Oct 12

The Feat of Optimism

I had chamomile tea
but your feet were cold

My leaves had been tentatively watched
as they fell
but yours had gone unnoticed, 
somehow distracted by the breeze

My pot had boiled;
yours refusing to, had simmered
carefully heating 
as the stars went down,
slowly swirling behind your eyelids

My frost had melted:
thoughtfully sliding
down the slick blade of grass
while yours was trampled 
by excited, happy feet

My basket was missing an egg 
but yours was half full;
already optimistic about the world

My throat ached 
but your toes were without tea 
Oct 06


My heart
had never fluttered 
this fast before.

I ran through the crowd on the platform,
sneaking through gaps in legs
or under arms.

I made it to train number three just in time.
I took the cold metal railing
in my hand
as I hoisted my body onto the small platform
between cars
and then with my worn pack in one hand, 
I pushed the steel door open with my other. 

I slid into the closest empty seat
I found and pressed a hand to my chest,
sucking in shaky breaths.

I thought about you waiting for me
on the PennStation platform 
your shoes worn and muddy
from the hectic streets of New York City
but your overwhelming smile never fading.
My heart raced faster, if that was even possible,
and I closed my eyes.

I had made it here, alone.
I had planned for months
in a brown cardboard notebook
I had shoved under my mattress
Oct 01

Mountain Sunset

Sep 22


Sep 22

Morning Poem

Fog woke me 
that morning. 

He crept in my 
open window,
stiring me from my rest. 

He did nothing more than 
than soothe me:
dreams sometimes were frightening.

I knew he must 
leave soon for sun 
was waking and she didn't like company,
but he would be back. 

As soon as the moon
was half way in the sky
he would come; 
I would leave the window open.
Sep 18

Today, It Snowed Milkweed

I crouched in the field
just below the grass line ; 
the scratchy strands itching my bare feet 
and then,
I saw it.

The stalk 
was just out of arms reach
and slowing to the end of its life;
brown pods sprouted off the top
creating the effect of a miniture corn stalk.

I pulled one from the dying stem 
and cradled it gently in my palm.
Then, without pause 
I dug my fingertips
into the heart ot the pod,
the soft snow of the seeds 
exploding into the slight breeze 
and drifting lazily along.

I scooped 
the remaining seeds onto my hands,
dropping the empty pod to the matted grass
and held them high,
like an offering to the wind gods. 

They took off,
twirling and dancing in the winds 
that twisted my hair
around my face,
tickling my cheeks
and drifting into my eyes.

A picture of you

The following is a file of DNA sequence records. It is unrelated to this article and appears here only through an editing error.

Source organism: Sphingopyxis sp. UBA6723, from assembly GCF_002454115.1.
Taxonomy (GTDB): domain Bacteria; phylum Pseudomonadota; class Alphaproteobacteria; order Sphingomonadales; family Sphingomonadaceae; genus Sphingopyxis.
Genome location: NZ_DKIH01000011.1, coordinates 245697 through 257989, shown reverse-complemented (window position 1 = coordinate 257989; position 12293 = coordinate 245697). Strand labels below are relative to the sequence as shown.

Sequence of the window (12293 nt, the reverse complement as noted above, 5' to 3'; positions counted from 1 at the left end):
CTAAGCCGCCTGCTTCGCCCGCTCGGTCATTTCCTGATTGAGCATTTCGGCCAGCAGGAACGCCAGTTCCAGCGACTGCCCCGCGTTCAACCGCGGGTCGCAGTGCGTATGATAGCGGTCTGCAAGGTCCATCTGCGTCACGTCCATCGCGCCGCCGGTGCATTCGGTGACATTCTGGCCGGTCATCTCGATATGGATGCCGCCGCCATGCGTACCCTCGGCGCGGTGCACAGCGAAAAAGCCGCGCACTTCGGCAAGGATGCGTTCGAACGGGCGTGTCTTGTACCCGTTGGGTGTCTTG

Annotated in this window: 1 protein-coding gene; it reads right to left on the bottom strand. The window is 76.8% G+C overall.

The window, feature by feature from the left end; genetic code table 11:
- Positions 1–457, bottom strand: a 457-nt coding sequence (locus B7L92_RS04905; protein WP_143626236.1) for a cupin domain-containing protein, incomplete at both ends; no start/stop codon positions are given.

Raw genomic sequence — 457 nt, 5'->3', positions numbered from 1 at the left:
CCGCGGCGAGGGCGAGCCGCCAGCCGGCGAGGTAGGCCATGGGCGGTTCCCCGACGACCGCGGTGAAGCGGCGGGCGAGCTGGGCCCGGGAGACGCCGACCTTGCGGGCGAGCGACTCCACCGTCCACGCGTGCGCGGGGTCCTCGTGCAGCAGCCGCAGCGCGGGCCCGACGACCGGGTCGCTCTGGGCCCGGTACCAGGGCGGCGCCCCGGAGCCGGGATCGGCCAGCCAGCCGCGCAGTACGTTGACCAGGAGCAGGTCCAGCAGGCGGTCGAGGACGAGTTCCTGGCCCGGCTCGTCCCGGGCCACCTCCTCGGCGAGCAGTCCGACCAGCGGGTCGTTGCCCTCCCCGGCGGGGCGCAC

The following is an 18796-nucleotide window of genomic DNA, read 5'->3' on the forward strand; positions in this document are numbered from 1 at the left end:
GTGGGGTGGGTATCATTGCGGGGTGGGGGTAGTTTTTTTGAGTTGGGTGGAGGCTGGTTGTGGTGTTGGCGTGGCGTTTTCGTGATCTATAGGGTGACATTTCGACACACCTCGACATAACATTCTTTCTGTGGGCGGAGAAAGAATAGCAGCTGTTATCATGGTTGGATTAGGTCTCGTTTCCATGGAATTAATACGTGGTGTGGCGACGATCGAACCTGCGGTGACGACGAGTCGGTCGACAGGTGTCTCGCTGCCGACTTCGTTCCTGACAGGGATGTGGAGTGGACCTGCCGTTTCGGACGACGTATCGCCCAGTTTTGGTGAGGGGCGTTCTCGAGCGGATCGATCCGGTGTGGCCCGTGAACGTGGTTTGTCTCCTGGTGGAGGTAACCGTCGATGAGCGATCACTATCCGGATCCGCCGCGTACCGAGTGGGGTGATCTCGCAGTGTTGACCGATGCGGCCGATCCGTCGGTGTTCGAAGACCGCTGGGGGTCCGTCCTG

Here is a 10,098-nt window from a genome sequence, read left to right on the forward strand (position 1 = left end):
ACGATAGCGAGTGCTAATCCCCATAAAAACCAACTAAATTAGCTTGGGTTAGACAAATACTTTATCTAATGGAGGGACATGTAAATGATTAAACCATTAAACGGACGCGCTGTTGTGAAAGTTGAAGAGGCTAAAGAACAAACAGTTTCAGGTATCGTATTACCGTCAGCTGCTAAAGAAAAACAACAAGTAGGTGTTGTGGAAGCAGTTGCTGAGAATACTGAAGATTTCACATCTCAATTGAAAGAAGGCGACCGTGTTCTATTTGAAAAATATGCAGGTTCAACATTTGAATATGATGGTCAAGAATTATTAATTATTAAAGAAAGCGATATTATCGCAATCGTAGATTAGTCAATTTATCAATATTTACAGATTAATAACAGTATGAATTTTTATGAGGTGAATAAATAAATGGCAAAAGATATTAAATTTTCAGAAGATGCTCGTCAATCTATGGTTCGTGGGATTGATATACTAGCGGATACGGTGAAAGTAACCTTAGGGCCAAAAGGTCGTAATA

Sep 16

Bus Poetry

She sits 
on the gray vinyl 
seat of the bus, alone like always,
pushed up against the cool glass window
some how finding comfort
in cold.

She is bent over a lined piece of paper,
hair covering her glittering
brown eyes 
in a vail of dirty blonde 

She mumbles to herself,
barely audible 
over the hum and chatter 
of the bus,
but still I hear her.

The words fall from her lips 
like a song 
beautifully crafted and mysterious,
making me pause for a moment
and drink them up.

The raw truth of the words
striking me as pure honesty 
and sending me into a silent moment of contemplation
on slowly uttered bus poetry. 
Sep 14

Star Capture

When you were younger
we would lay in the grass 
and admire the stars for a while.

You would splay your fingers
until they were open wide,
like colorful fans 
displayed in the stands 
along the cobblestoned streets 
and hold them to the sky
like a net holding the constellations
in their place.

You would reach 
for the sky as if
you could pull
the shinning stars from it
and cup your hands as if 
you had a live creature between 
your palms.

The star creature
would gently be brought 
to your lips 
and then,
you would swallow it,
making your eyes shine
with delight 
and a small giggle
escape your mouth. 

"I ate a star." 
you would whisper; 
rolling onto your side to look at me,
your brown hair falling into your eyes
and I, along with you, truly believed it. 
Sep 12

The Borrowed Flavor of a Library Book

"Careful!" The colorful cover would scream at you, 
"Don't drop me, I'm not yours you know." 

And you would carefully contemplate 
the damages that could come to this jewel
before gently shoving it to the bottom of your pack
alongside all of the other much-loved 

Because, you knew 
there was nothing worse 
than the sour taste of a librarian's scolding
on your tongue the rest of the day;
you knew there was nothing worse 
than the bitter bite 
of a battered book.